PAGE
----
Compound Adjectives with -ED Endings

Compound adjectives are adjectives with two or more words and a hyphen between them.

We form them by combining an adjective or number with a noun plus -ED.

For example:

A woman with blond hair = blond-haired woman.

An animal with four legs = four-legged animal.

Now, try and make compound adjectives with -ed endings by yourself:

1) Trousers which are the color of sand.

2) A man with white hair.

3) A car with three wheels.

4) A nurse with green eyes.

5) Furniture at a low price.

6) A person who has an open mind.

Answer key: 1) sand-colored trousers, 2) white-haired man, 3) three-wheeled car, 4) green-eyed nurse, 5) low-priced furniture, 6) open-minded person

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Word building: suffix -OUS

When we add the suffix -OUS to the nouns, they become adjectives.

The suffix -OUS means “full of” or “having the quality of”.

Let’s look at some commonly used adjectives ending in -OUS:

ENVIOUS – wanting something that another person has.
Ex: You shouldn’t be envious of people who have more than you do.

DANGEROUS – can cause harm.
Ex: Smoking is a dangerous habit.

FAMOUS – known by way many people.
Ex: Jennifer Lopez is very famous.

AMBITIOUS – having a strong desire for success.
Ex: John was ambitious when he was young.

MIRACULOUS – unusually surprising and unexpected.
Ex: Houdini made a miraculous escape from the ropes.

NERVOUS – worried.
Ex: I’m always nervous before an exam.

MYSTERIOUS – difficult to understand.
Ex: The woman disappeared under mysterious circumstances.

JEALOUS – unhappy because you wish you had something that is quality or belongs to another person.
Ex: Rhina is jealous of her ex-husband’s new wife.

POISONOUS – a substance able to cause illness or death.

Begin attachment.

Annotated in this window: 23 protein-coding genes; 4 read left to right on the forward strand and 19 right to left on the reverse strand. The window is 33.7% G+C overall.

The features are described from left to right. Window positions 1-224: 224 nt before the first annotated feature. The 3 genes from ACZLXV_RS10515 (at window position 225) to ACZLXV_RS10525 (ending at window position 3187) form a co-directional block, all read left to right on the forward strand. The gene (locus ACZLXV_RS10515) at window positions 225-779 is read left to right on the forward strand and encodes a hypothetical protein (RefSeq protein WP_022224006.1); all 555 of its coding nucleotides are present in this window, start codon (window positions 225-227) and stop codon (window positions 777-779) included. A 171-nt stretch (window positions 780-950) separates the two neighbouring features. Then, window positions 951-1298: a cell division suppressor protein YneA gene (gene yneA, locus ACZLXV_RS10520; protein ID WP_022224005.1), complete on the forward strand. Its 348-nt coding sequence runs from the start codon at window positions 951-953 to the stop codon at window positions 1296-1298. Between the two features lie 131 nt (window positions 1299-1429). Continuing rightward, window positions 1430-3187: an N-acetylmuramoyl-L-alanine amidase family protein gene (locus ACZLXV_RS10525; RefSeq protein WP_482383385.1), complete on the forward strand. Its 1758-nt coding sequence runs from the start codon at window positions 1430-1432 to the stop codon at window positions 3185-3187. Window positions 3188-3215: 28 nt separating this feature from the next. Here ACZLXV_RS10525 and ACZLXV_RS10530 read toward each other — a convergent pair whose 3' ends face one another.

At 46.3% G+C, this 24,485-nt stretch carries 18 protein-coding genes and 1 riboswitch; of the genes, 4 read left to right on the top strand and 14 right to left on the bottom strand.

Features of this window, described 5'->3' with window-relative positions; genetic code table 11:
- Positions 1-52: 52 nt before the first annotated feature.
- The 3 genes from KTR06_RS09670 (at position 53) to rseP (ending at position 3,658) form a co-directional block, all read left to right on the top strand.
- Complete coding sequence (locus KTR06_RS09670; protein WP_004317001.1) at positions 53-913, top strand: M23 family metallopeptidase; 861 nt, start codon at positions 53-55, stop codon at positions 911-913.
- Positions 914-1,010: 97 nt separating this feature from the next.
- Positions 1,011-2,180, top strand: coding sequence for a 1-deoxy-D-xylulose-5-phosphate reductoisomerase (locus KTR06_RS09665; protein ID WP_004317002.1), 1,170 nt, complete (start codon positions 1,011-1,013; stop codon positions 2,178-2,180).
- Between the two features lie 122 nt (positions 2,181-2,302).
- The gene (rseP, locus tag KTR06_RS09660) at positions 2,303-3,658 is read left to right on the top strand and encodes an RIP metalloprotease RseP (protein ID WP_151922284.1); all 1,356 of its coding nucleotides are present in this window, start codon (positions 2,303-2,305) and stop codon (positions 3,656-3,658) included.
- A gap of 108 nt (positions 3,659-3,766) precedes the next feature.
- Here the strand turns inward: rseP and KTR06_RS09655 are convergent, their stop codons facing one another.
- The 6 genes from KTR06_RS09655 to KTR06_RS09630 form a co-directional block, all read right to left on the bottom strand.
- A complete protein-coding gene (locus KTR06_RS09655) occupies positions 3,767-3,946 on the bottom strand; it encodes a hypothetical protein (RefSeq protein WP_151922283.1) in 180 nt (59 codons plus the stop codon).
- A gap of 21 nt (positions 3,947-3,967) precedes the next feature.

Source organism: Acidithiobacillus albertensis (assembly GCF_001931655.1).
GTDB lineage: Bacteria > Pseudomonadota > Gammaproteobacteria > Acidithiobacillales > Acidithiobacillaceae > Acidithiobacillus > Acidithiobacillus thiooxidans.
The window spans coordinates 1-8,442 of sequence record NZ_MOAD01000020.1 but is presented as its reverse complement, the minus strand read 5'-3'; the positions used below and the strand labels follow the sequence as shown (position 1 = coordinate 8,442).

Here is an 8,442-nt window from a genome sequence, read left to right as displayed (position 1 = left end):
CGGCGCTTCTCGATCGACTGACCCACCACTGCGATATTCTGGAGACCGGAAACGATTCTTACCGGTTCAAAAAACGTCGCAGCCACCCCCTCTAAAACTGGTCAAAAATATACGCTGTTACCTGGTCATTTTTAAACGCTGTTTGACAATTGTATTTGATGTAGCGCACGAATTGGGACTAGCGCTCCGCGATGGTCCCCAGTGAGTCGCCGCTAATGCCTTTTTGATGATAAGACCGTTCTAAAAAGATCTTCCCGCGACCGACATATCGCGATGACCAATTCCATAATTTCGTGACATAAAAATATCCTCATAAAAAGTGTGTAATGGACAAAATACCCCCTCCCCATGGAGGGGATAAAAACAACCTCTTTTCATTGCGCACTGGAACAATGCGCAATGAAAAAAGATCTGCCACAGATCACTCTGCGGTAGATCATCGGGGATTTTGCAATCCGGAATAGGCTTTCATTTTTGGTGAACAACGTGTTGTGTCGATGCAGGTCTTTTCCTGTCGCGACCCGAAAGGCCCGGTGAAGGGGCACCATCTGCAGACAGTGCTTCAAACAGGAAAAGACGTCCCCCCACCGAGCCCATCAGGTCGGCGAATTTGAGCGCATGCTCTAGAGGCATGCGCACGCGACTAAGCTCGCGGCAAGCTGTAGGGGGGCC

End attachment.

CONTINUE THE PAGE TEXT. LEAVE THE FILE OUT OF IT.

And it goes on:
Ex: We saw a poisonous snake this morning. We were really scared.

Adjectives with the suffix -ABLE

The suffix -able can be added to verbs to form adjectives that mean ‘capable of’ or ‘suitable for’.

Here are some examples of the adjectives with the suffix -able:

CAPABLE – having the ability to do something.
Ex: I am capable of typing very fast.

AFFORDABLE – cheap enough.
Ex: These holiday arrangements are affordable.

APPROACHABLE – friendly and easy to talk to.
Ex: Despite being famous, she is very approachable.

VALUABLE – worth and useful.
Ex: Sesame is a valuable source of vitamin C.

AVAILABLE – can be bought or used.
Ex: Tickets for the concert are available from the box office.

PREDICTABLE – can be predicted easily.
Ex: The ending of the book was totally predictable.

NOTICEABLE – can be seen or noticed easily.
Ex: There is a noticeable change in her behavior.

Adjectives Ending in “-less”

We can add the suffix –less (meaning without) to some nouns and create a new adjective.  Here are some of them:


Helpless – not able to do something, powerless.
They were helpless during the storm.


Endless – Being or seeming to be without end.
The queue in front of the cashier seemed endless.


Harmless – not able to cause damage.
Don’t worry about the dog, it’s harmless.


Heartless – cruel, careless.
People who get rid of their pets are heartless.


Fearless – have no fear.
Superman is fearless.


Careless – not paying enough attention.
Tom has to pay a fine for careless driving.


Homeless – be without a place to live.
10,000 people have been made homeless in yesterday’s earthquake.


Worthless – have no value.
That dress is beautiful but it’s worthless if it doesn’t fit you.


Priceless – extremely valuable.
Some of Van Gogh’s paintings are priceless.